• The motion is not
reversible; a gear
cannot drive a worm.
Leadscrew
1. Input Movement
rotary
2. Output Movement
linear
3. Revolutions
4.75
4. Flow of Power
Not reversible
5. Force is increased
6. Direction of Travel
reversible
Where Do You Find a
Lead Screw?
• Jack
• Vice
• Changes rotary
movement into linear
movement
• Significantly
increases force
• A person can put a
little force into
turning the handle to
move a heavy car.
Rack and Pinion
Pinion
Rack
1. Input Movement
rotary
2. Output Movement
linear
4. With a Larger Pinion Gear the rack will move a longer
distance
5. Flow of Power
reversible
6. Direction of Travel
reversible
Where Do You Find a
Rack and Pinion?
7. Used in steering systems • Used to convert
between rotary
of cars to convert rotary
and linear
motion of steering wheel to
motion.
the side to side motion in
• Provides gear
the wheels.
reduction to
• Rack and pinion
make it easier to
steering
Pinion
turn the wheels.
Rack
Universal Joint
1. Angular Range
> 90˚ and < 270˚
2 - 3. Speed and Torque
constant
4. Ratio 1:1
5. Flow of Power
reversible
6. Input & Output Shafts
same direction
Where Can You Find a
Universal Joint?
• Drive shaft of
vehicles
• Power take-off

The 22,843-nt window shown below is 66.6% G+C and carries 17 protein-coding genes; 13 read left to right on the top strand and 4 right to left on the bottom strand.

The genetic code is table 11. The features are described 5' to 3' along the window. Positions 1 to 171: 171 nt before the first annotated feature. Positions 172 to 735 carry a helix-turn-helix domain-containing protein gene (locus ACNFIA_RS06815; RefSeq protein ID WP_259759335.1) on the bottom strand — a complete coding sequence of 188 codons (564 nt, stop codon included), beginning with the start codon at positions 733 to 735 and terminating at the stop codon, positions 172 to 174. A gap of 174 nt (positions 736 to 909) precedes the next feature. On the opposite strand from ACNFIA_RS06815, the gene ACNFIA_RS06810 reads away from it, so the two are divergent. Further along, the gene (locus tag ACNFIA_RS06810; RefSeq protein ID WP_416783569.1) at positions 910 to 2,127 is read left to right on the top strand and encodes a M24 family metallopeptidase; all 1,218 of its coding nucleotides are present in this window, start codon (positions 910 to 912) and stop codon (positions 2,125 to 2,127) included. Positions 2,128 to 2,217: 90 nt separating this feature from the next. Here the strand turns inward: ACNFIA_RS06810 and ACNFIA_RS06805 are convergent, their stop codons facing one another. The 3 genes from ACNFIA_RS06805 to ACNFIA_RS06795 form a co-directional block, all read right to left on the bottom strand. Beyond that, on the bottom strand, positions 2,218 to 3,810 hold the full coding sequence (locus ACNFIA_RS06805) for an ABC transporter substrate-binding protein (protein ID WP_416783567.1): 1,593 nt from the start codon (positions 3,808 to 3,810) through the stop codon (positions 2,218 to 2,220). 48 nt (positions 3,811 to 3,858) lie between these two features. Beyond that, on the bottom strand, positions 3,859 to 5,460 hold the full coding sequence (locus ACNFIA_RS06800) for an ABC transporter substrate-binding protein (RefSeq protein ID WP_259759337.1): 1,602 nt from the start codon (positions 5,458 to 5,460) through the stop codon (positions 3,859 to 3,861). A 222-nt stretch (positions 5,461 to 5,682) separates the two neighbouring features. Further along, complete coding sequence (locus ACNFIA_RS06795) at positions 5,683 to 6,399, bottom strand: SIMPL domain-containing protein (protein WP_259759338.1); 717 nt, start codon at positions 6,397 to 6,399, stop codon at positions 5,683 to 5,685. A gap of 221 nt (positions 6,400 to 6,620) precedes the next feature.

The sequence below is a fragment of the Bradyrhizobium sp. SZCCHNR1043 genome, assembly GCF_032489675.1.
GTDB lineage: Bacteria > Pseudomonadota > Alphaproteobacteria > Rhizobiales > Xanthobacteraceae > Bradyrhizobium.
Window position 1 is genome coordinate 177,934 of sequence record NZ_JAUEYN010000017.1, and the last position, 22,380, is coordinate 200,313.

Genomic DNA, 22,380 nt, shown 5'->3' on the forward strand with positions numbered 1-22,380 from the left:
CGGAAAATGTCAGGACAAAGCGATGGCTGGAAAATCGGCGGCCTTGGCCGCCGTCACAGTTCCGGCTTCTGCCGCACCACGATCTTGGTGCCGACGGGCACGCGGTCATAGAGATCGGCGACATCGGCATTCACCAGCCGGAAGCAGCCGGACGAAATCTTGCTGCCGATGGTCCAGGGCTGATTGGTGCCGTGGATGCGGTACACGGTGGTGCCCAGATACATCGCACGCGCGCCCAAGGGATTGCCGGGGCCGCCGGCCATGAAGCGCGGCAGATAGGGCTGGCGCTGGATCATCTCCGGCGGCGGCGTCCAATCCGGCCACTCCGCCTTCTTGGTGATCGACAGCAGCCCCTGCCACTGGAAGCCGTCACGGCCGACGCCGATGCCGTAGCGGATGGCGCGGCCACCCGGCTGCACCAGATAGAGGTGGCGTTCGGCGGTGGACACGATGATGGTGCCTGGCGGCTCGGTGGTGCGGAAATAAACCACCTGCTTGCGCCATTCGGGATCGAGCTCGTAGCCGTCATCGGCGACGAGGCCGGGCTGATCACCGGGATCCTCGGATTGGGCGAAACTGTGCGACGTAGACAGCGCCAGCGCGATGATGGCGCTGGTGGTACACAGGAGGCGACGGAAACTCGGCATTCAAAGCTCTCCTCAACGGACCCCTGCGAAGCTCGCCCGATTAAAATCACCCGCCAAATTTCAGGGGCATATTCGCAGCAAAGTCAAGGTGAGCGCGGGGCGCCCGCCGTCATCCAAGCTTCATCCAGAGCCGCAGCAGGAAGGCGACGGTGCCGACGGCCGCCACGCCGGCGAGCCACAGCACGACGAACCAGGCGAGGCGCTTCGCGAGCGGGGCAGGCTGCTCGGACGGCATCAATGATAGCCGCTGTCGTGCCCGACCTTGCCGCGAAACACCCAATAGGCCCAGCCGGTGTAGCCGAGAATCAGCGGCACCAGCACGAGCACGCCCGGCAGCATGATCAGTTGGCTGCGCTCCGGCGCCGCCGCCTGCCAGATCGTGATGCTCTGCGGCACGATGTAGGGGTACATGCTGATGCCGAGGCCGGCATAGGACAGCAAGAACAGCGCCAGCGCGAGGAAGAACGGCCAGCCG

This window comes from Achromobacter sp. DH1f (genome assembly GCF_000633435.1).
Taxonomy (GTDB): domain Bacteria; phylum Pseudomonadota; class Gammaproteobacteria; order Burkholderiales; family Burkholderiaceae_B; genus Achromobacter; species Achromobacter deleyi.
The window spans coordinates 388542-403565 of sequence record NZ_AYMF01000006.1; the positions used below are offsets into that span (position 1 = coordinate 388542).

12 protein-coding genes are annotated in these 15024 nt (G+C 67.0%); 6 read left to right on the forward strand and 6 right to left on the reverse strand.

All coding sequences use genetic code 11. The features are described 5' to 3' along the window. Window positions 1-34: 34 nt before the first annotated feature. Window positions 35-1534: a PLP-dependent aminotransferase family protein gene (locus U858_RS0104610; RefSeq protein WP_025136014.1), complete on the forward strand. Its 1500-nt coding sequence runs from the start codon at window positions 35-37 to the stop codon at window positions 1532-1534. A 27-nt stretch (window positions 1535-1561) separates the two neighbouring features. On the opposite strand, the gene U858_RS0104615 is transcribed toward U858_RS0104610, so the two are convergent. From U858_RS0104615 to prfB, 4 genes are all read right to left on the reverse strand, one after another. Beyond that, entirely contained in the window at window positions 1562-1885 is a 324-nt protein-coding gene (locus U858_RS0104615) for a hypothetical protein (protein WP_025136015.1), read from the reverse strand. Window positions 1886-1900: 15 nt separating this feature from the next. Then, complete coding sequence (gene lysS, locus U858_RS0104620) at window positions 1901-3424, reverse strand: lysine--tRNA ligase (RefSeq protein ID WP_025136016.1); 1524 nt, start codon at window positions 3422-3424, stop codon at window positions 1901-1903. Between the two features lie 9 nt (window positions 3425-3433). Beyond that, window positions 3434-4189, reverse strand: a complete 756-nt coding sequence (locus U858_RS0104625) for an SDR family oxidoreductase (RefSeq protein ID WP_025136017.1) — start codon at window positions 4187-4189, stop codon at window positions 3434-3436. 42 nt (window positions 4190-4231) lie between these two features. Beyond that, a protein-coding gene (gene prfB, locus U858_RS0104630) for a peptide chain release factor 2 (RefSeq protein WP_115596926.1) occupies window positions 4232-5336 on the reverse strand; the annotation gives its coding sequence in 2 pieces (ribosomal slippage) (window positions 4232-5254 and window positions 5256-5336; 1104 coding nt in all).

Universal joints are
used to transmit rotary
movement at an angle
that is not 90°.
www.rqriley.com/imagespln/pattersn_ujoint.jpg
Chain Drive
Driven
2. Angle is parallel
3. Speed is increased
4. Torque is decreased
5. Ratio 18:30 or 3:5
6. Smaller drive gear –
Speed – decreased
Torque - increased
7. Shaft direction
same
Drive
Drive
Driven
Where Do You Find a
Chain and Sprocket?
8. Found in:
• Bicycle
• Motorcycle
9. Advantage of Chain and
Sprocket over spur gears:
Transfer torque and speed
over long distances
Belt Drive
Drive
Driven
2. Shafts
parallel
3. Speed
constant
4. Torque
constant
5. Ratio 1:1
6. Larger drive pulley
Speed – increased
Torque - decreased
7. Open belt – same direction
8. Crossed belt - opposite
Where Do You Find a
Pulley and Belt?
9. Found in:
• Lawn mower
• Car engine
BELTS
10. Belts instead of
chains:
• Quieter
• Less expensive
Crank and Slider
2. Input Movement
rotary
3. Output Movement
reciprocating
4. Slider Moves
2 in. (or diameter of
crank)
5. Increased Crank
increased
distance slider
moves
6. Flow of Power
not reversible
Crank
Slider
Where Do You Find a
Crank and Slider?
7. Found in:
• Steam train
• Internal combustion
engine
Cam and Follower
FOLLOWER
CAM
2. Input Movement
rotary
3. Output Movement
reciprocating
4. Follower moves up and
down 1 time for every
revolution of the crank
5. Flow of Power
not reversible
6. Direction of Travel
not reversible
Where Do You Find a
Cam and Follower?
7. Found in:
Cam shaft
• As a cam rotates, the
flat follower is raised
and lowered,
converting rotary
motion to reciprocating
(back and forth)
motion.
• The cam pictured here
would be reversible,
as it is symmetrical.
Image Resources
Microsoft, Inc. (2008). Clip Art. Retrieved from
http://office.microsoft.com/en-us/clipart/default.aspx